I don’t think there’s a wrong way to do it, and I think that means they did a good job — that the adaptation can stand on its own.

LF: Definitely. I wanted to know what your day-to-day job looked like, being a producer on the show and having a hand in the final product.

CN: I was very lucky in that they kept me involved — I knew what was going on, but I want to give full credit to the writers and producers and actors and cast who were actually doing the work. I got to be one of the voices at the table, which is what I wanted, but honestly I feel like they would’ve been fine without me. I could’ve gone to live in a cave and they would’ve come out with the same amazing project, because they understood what the book was at its core.

So I talked to Liz Tigelaar, the showrunner, before she started writing the pilot; I got to visit the writers’ room when they were breaking one of the episodes. And I got to read the script and visit the set. But again, they did all the work there. All the stuff that happens on the screen is their genius.

LF: It’s so great that it all worked out smoothly.

CN: It is. It definitely was a risk, and I was nervous, because it’s my book; I want it done right. But from my first meetings with Hello Sunshine, Reese [Witherspoon’s] company, and Lauren Neustadter, the producer there, they talked about the book with such passion and such love and such respect that I was like, okay, I can actually trust you. They made it very easy for me to let go.

Kerry Washington, Celeste Ng and Reese Witherspoon on the set of "Little Fires Everywhere." (Erin Simkin/Hulu)
Kerry Washington, Celeste Ng and Reese Witherspoon on the set of "Little Fires Everywhere." (Erin Simkin/Hulu)

LF: Shaker Heights is also such a specific place, and it was crucial that they capture it and get it right. How did the process of place-setting work?

CN: So when we found out they were going to film in L.A., I know the production designer did a lot of research into what houses in Shaker actually look like. What they looked on the inside, the architecture — down to the hinges on the doors. I also went with Lauren Neustadter, one of the producers — we went around L.A. and she had me point out, like, okay, that could be a house in Shaker. I honestly didn’t know if it was going to work. Shaker Heights is very specific, and nowhere looks like it. But I think the houses they picked really did look right. It was the same kind of era, they had the same kind of look.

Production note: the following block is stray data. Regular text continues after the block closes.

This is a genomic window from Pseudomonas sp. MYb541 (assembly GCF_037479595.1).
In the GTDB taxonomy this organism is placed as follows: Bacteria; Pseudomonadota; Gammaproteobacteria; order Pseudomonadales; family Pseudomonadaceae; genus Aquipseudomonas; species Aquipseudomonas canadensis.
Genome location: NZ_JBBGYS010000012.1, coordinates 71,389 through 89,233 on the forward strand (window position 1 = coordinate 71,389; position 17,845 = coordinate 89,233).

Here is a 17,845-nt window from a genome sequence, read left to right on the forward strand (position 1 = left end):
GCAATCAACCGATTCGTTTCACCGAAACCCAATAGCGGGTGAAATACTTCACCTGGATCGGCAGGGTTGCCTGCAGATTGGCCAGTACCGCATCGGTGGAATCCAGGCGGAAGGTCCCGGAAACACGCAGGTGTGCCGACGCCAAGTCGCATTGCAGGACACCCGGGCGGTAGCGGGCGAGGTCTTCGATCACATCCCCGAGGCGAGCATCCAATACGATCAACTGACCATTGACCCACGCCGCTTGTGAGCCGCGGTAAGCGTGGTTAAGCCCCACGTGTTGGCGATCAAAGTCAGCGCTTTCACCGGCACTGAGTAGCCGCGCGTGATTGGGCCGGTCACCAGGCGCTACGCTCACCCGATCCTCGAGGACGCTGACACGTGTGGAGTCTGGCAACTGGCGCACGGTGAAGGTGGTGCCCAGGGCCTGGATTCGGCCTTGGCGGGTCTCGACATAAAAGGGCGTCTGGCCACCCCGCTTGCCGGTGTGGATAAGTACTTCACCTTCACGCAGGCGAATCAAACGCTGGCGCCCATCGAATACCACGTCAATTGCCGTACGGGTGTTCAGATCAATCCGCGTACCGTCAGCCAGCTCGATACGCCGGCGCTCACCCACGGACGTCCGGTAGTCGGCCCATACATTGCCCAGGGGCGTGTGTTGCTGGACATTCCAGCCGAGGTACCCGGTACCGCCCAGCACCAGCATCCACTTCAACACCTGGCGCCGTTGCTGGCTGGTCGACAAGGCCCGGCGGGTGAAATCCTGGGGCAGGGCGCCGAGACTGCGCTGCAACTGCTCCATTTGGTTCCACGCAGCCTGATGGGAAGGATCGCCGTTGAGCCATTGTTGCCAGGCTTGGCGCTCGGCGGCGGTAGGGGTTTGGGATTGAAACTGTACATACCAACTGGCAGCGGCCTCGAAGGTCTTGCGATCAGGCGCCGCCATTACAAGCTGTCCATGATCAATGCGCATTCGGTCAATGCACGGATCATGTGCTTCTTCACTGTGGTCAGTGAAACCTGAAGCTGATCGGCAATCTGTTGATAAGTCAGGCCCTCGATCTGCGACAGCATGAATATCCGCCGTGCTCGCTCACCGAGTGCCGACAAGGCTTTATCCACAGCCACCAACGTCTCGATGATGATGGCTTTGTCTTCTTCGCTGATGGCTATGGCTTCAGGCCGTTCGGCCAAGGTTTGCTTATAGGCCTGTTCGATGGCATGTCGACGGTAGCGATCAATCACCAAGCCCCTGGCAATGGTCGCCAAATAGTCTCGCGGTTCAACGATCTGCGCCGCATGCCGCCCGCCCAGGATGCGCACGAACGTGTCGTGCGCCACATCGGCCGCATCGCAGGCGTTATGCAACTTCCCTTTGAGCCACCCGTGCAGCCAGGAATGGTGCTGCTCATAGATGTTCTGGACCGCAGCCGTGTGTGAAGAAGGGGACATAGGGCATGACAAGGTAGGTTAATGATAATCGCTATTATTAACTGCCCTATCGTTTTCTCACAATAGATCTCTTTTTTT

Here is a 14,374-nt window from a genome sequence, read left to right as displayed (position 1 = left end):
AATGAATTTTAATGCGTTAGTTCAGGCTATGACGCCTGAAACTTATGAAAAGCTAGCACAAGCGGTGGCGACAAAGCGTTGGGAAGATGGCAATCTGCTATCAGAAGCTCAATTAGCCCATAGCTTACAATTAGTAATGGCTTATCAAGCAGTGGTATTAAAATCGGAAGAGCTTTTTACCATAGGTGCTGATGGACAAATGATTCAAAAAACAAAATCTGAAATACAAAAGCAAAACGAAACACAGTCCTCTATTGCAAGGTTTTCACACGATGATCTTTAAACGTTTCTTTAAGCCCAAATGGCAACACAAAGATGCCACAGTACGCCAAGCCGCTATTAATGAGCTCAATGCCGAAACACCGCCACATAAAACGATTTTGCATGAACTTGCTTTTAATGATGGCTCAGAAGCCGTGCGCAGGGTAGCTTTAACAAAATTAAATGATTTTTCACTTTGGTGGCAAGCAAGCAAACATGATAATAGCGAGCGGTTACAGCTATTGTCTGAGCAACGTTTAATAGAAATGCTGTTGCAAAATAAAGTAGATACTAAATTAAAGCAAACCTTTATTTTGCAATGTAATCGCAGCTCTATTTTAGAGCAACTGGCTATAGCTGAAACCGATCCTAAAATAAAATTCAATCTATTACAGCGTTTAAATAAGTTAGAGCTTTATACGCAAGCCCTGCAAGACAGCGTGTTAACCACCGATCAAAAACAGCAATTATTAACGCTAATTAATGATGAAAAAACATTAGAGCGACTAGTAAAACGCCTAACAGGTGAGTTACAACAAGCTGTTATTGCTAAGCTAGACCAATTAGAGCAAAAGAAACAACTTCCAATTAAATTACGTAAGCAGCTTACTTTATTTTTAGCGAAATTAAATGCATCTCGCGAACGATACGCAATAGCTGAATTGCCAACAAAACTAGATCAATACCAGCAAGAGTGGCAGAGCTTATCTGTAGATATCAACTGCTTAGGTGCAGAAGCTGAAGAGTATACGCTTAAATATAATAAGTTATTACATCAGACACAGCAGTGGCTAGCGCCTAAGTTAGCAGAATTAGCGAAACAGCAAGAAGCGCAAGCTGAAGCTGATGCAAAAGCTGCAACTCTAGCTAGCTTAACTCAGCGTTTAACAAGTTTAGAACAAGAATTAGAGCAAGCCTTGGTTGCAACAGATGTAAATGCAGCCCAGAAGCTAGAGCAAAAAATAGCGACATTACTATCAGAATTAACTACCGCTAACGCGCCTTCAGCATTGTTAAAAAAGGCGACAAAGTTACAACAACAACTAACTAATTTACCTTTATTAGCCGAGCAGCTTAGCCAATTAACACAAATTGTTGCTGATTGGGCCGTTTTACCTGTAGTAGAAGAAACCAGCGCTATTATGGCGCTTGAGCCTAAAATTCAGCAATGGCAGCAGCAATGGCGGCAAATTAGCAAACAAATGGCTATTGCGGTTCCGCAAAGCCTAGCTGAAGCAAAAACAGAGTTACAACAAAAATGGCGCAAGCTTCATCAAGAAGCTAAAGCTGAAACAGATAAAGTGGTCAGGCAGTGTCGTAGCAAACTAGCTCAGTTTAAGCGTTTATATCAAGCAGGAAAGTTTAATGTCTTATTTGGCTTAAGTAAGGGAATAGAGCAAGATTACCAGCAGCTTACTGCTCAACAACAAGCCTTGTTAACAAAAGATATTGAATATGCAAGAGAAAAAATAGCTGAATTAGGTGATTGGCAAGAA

And that level of detail really went down to everything, even the costumes. They made a letter jacket like athletes in school wore. There’s a coffee shop in Shaker Heights — sadly, it’s closed now — that was called Arabica. Everyone else in the world would pronounce it “Arabaca,” but I watched it and said that my only note was that people would have pronounced it “Aarabeeka.” And they recut that line apparently to try to get it right.

LF: Was it nostalgic or strange to see your life like that on the screen?

CN: Both, honestly. It’s strange because of course I know, like, that’s not my high school. But there is such nostalgia. I just watched the first episode yesterday when it dropped, and I was like, oh my god, Lexie is wearing one of those babydoll dresses over the white T-shirt. I totally wore that. And Lizzy’s wearing Doc Martens, which were totally part of my high school uniform. Moody’s got a shell necklace on. There’s that sort of callback that for me reminds me of being a teenager. And hopefully for people who aren’t from that era, it’ll signal to them that it’s a little bit removed from our current time.

LF: Yeah, I loved all those little touches. I was like, okay, this is definitely the ’90s.

CN: Exactly. We’re talking about Snapple. Definitely the ’90s.

LF: In the book and the series, motherhood is just such a big part of the story and what drives everything. I feel like women are going to be watching this and identify with Mia or Elena or maybe aspects of both. Can you talk a bit about how you see those characters as ways of exploring different ways of mothering?

CN: I think on the surface, Mia and Elena seem like they are polar opposites — like they’re on opposite ends of the spectrum. But I think as you watch the show, you realize they’re more like flipsides of the same coin. In my mind, they’re less opposites and they’re two actually very similar women who have had different experiences and have therefore taken very different approaches to their lives.

They’re both kind of fanatical in their own way. It’s easy to see it with Elena, because she’s so rigid; she weighs herself and measures her wine. She pours this all into her children. But Mia in her own way is kind of fanatical, because she’s like, my art comes first. And the dedication she has to moving around and saying, that’s the priority. I think maybe the viewer will start to see the parallels that neither of those characters can see.

LF: I’m curious as to how you would describe your own mothering style.

CN: I’m honestly probably somewhere in between: not at all the perfect balance, but sort of vacillating between the two. Those two women, Mia and Elena, are honestly both part of me. I’m a product of Shaker Heights; I’m an anxiety planner. So right now, I’m planning a lot — I’m like, okay, if I plan out all my meals, we’ll be able to make it through the pandemic. So that’s me in a lot of ways, but on the other hand, I’m also a creative person. And I’ve realized that’s something I need to feed or I become an unpleasant person. So even as we’re all working at home, I’m working out with my husband, like, these are the times I’m going to go up to my office or get reading times in.